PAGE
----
University Hospitals has a series of Autism Seminars at their Westlake Campus. There is 1 seminar a month, and each deals with the different challenges of having a child with Autism. Although we don't have a typical "autism" diagnosis for Nate (part of his diagnosis is PDD-NOS), we felt that it would be helpful to attend several of these workshops.
The last workshop in the series was last night, and it focused on Social and Communication Issues in children with autism. The presenter was Dr. Lisa Audet, and she was AMAZING. Dr. Audet is a professor at Kent, she is a Speech-Language Pathologist (SLP), and also has her own practice in Speech Language Evaluation, Consultation, and Therapy Services. I was so impressed by her knowledge and professionalism, that I'd love to take one of her classes at Kent just so I can learn more about speech, language, and how to improve Nate's quality of life.
Dr. Audet started off her presentation discussing some common pitfalls that occur when working with children with Autism and who are non-verbal. For the most part the therapists that we have dealt with have done a great job working with Nathan, which is a relief. There are a few things that she highlighted that we can definitely improve on as well. She mentioned keeping conversation with an autistic/non-verbal child "real" and avoid saying things to them that you normally wouldn't say in a regular conversation. I admit that I do some of her no-no's when talking to Nate. I often tell him to "use your words", say "more" when he wants something, and I say "good talking" to him on a regular basis. When she used those phrases in her examples, I realized how ridiculous they sounded. Who talks like that to a typical person? It's not like when you're having a conversation with your husband you interject in the middle of his sentence and say "good talking!" crazy. She gave us examples of phrases and conversations that will encourage speaking and interaction without us actually sitting there coaxing Nate to try to talk. We have a lot to change in our house.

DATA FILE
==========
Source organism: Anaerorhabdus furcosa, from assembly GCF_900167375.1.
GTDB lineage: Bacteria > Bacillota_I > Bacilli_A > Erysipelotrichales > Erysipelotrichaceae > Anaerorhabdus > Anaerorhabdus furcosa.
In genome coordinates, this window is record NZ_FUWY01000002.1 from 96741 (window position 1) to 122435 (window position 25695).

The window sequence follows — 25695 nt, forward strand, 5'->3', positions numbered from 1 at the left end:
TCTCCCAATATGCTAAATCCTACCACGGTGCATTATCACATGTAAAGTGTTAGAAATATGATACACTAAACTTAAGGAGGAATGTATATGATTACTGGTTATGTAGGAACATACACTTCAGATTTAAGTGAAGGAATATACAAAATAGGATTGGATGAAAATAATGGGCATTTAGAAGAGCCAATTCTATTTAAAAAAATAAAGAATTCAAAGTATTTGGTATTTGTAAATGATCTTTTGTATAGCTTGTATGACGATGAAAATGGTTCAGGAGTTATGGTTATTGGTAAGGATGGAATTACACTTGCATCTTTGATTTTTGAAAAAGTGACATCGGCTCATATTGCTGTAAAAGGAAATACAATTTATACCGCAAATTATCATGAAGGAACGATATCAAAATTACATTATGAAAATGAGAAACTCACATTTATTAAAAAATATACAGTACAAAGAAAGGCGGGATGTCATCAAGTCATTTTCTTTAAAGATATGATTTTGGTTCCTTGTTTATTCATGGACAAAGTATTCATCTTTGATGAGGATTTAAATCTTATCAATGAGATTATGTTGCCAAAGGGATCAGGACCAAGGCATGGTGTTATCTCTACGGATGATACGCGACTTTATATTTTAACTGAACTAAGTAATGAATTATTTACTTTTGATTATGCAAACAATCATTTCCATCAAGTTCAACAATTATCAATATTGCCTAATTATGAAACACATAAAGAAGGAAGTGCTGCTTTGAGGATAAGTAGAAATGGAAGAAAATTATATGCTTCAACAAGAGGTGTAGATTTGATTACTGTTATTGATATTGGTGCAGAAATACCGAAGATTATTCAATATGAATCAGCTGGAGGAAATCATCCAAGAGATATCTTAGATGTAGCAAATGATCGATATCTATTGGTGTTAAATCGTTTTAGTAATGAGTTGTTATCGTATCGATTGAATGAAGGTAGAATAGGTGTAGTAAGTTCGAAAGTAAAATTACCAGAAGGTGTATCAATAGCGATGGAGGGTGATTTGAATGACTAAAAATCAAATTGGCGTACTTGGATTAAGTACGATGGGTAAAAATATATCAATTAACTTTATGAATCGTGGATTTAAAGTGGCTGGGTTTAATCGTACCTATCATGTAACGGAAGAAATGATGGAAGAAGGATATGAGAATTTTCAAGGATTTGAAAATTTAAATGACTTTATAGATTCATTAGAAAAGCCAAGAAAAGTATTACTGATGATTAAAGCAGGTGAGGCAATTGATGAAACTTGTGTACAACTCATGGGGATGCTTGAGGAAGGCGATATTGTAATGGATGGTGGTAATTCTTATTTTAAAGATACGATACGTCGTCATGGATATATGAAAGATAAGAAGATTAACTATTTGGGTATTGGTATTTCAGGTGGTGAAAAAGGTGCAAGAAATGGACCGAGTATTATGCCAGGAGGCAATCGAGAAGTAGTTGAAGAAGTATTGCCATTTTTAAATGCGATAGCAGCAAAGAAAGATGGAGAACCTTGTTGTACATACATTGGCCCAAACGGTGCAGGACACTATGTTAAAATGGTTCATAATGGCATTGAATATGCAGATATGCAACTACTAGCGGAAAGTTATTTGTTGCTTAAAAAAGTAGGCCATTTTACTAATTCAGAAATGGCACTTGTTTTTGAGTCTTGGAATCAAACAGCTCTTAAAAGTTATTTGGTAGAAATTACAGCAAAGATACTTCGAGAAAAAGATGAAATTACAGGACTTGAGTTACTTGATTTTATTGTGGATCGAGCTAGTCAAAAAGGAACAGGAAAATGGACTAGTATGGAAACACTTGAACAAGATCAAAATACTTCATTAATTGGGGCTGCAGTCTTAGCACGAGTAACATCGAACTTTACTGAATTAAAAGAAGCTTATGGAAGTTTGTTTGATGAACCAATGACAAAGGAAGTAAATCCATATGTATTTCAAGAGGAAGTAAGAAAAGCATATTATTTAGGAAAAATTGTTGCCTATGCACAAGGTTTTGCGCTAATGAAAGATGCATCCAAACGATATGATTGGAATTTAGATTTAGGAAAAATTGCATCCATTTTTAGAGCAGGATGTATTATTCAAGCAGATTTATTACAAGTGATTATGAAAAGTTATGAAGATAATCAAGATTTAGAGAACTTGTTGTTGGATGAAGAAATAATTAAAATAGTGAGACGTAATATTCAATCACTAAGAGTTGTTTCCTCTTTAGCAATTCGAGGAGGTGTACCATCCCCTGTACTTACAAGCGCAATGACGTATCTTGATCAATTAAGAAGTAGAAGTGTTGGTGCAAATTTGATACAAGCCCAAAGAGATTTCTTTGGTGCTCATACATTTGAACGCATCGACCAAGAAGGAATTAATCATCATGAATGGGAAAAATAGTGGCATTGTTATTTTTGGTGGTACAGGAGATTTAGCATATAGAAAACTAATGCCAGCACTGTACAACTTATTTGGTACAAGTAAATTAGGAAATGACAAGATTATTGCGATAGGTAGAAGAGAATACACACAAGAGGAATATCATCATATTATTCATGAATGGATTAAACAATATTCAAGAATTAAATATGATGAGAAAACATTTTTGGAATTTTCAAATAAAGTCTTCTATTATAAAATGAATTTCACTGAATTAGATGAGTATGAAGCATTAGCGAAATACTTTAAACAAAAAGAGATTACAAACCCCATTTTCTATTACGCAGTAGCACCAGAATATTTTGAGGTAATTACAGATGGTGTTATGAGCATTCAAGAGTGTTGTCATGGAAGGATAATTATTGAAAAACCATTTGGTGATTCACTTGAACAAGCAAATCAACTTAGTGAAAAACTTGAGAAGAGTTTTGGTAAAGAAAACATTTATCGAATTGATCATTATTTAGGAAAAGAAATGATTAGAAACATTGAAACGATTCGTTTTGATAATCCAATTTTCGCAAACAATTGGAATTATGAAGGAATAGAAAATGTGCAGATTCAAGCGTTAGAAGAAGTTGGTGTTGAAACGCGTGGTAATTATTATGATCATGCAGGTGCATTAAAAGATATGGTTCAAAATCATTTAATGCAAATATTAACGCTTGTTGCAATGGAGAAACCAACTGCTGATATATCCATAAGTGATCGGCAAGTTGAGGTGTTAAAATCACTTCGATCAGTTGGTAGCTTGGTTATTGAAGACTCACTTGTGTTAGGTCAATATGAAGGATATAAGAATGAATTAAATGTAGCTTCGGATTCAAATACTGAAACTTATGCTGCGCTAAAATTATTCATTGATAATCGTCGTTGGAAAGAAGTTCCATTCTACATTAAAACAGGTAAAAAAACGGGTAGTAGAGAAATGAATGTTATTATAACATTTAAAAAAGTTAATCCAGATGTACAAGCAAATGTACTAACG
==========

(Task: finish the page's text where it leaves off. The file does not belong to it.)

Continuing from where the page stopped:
At the end of her talk, we cornered her (which I'm sure she absolutely LOVES)! Matt wanted to know a little about discipline since that's what we have the most trouble with when it comes to Nathan. She gave us some amazing ideas, and I'm super excited to implement them into our regular routine. We often have trouble finding Nate's currency--an object that we can take away from him as punishment--and since there is no real currency for him, we have a hard time getting him to listen. She asked what he liked to do with us, and Matt mentioned tickling/wrestling. Dr. Audet said "BINGO! There's your currency!" Wow, how had we not thought of that?! Instead of taking something away from Nate in order to get him to behave, we are now going to be providing incentives (seriously, I was a teacher, how did I not remember that!?!?!?). We are going to make a chart, and if he listens X # of times, he will earn different privileges (extra Ipad time, walks, extra tickle time, etc). I'm so hopeful that this is going to work for us!
We enjoyed Dr. Audet's speech, help, and overall friendliness so much that we are considering making an appointment with her for a consultation. We brought more information and ideas home from the 90 minutes session, than we have in the past 4-5 doctor appointments that we have had for Nate. I guess there is hope for us!!!
Monday, March 19, 2012
Matt and I escaped our "real life" for a few days to go on a trip to Vegas.
About 2 weeks before Vegas, I spent some time taking a sports-themed wallpaper border off Nate's wall. He decided that it would be really funny to tear pieces of the border off, and it was beyond repair. Instead of having his room look like crap, we just decided to take the border down and repaint. After some brainstorming, Matt and I decided that a "Map Room" would be awesome for Nate. He is in love with maps, and has had the names and locations of all 50 states memorized since he was about 4! We scoured the internet for some awesome pictures, bought huge frames for his giant new maps, found the perfect paint colors, and even hung a chair rail. His room was awesome. We put a ton of effort into making it just right for him: comfy, not too stimulating, and Nate-friendly.